The first of the 5 international and UN treaties that the Endangered Species Act is based on is the Migratory Bird Treaty Act of 1918.
The federal government used the Commerce Clause to usurp authority over hunting, but this was an overreach of power, so some states opposed the federal government and won their case in 2 lower federal courts based on the Tenth amendment. Congress was upset over the cap on their power so they made a treaty with Canada, the Migratory Bird Treaty Act of 1918, in order to turn this into an international law issue.
Again, several states opposed the feds and sued; the lawsuit, Missouri vs. Holland, went to the Supreme Court. Justice Oliver Wendell Holmes wrote the majority opinion that strengthened the federal overreach of the Commerce Clause and he grossly misinterpreted the Supremacy Clause to mean that treaties supersede the Constitution, even when they are unconstitutional.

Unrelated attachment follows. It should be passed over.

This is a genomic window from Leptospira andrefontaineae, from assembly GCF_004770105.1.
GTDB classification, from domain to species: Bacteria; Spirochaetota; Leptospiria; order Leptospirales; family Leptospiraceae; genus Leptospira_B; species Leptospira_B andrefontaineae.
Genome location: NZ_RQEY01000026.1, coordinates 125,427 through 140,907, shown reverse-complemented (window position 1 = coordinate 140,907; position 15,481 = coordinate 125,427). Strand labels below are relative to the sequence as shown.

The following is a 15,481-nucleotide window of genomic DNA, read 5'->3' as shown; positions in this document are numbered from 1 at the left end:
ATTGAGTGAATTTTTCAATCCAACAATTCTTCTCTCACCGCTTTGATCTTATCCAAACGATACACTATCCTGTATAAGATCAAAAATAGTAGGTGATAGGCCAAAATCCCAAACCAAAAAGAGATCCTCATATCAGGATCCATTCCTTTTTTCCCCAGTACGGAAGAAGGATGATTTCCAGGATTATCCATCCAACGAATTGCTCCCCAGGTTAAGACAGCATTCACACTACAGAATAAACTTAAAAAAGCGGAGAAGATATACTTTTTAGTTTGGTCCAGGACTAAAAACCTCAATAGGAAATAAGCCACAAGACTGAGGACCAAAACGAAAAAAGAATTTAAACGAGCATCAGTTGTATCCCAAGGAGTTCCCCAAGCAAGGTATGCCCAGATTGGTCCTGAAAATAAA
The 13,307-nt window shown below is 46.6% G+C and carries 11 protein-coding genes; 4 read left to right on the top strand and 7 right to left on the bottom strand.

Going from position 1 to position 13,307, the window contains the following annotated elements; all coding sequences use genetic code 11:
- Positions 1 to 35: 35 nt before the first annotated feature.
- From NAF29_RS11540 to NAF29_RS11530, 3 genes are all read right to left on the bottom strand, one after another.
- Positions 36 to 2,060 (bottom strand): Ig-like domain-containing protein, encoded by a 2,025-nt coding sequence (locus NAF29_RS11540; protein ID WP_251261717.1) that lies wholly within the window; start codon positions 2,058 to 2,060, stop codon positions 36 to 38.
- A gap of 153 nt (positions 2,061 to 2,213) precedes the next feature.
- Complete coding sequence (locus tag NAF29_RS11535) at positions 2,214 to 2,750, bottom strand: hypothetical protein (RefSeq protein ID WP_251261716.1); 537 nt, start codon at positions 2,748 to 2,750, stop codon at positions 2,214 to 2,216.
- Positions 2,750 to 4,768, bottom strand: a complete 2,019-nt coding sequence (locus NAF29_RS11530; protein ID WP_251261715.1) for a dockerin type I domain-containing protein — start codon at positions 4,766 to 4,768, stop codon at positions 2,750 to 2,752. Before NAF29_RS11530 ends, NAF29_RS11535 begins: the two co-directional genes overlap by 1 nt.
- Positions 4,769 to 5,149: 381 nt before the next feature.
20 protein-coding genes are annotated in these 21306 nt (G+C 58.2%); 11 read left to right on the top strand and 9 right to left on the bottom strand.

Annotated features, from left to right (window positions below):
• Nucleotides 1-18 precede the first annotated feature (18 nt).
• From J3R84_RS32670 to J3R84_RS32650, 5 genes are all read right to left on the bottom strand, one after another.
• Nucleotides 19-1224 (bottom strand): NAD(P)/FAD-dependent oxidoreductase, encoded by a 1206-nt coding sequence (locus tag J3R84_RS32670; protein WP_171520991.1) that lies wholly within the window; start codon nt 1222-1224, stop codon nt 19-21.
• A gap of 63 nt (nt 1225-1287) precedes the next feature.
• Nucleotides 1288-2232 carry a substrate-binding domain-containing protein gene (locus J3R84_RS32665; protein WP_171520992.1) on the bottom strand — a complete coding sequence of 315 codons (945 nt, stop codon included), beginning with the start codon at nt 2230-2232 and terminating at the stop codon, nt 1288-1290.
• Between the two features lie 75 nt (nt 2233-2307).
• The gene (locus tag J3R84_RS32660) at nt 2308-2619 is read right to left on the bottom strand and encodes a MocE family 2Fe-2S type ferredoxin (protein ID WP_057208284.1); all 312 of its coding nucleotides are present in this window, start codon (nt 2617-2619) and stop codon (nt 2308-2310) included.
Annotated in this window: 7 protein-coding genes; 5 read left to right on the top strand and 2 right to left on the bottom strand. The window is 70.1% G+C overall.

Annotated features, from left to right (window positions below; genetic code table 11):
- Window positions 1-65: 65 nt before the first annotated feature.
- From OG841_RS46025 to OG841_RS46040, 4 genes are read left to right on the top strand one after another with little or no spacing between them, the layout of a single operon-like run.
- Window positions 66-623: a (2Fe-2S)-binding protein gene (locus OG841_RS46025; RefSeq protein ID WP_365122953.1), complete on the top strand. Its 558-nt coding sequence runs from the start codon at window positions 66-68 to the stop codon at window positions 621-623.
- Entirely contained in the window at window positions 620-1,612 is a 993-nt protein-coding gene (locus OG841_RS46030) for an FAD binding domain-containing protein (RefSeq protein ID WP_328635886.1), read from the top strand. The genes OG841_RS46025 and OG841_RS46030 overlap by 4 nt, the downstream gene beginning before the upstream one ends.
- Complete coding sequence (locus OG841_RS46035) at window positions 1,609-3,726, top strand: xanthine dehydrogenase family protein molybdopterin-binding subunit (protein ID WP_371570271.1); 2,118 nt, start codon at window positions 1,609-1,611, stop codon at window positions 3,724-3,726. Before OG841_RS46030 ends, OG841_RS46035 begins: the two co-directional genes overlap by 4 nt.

Oliver Wendell Holmes is famous for another bad ruling favoring forced sterilization.
Currently, the Endangered Species Act is being used as a tool by globalists for depopulation under the UN program known as Agenda 21 Sustainable Development. The Tenth Amendment may be used by the States to stop the federal overreach of the Endangered Species Act.
Supporting links are included in the video drop-down box.
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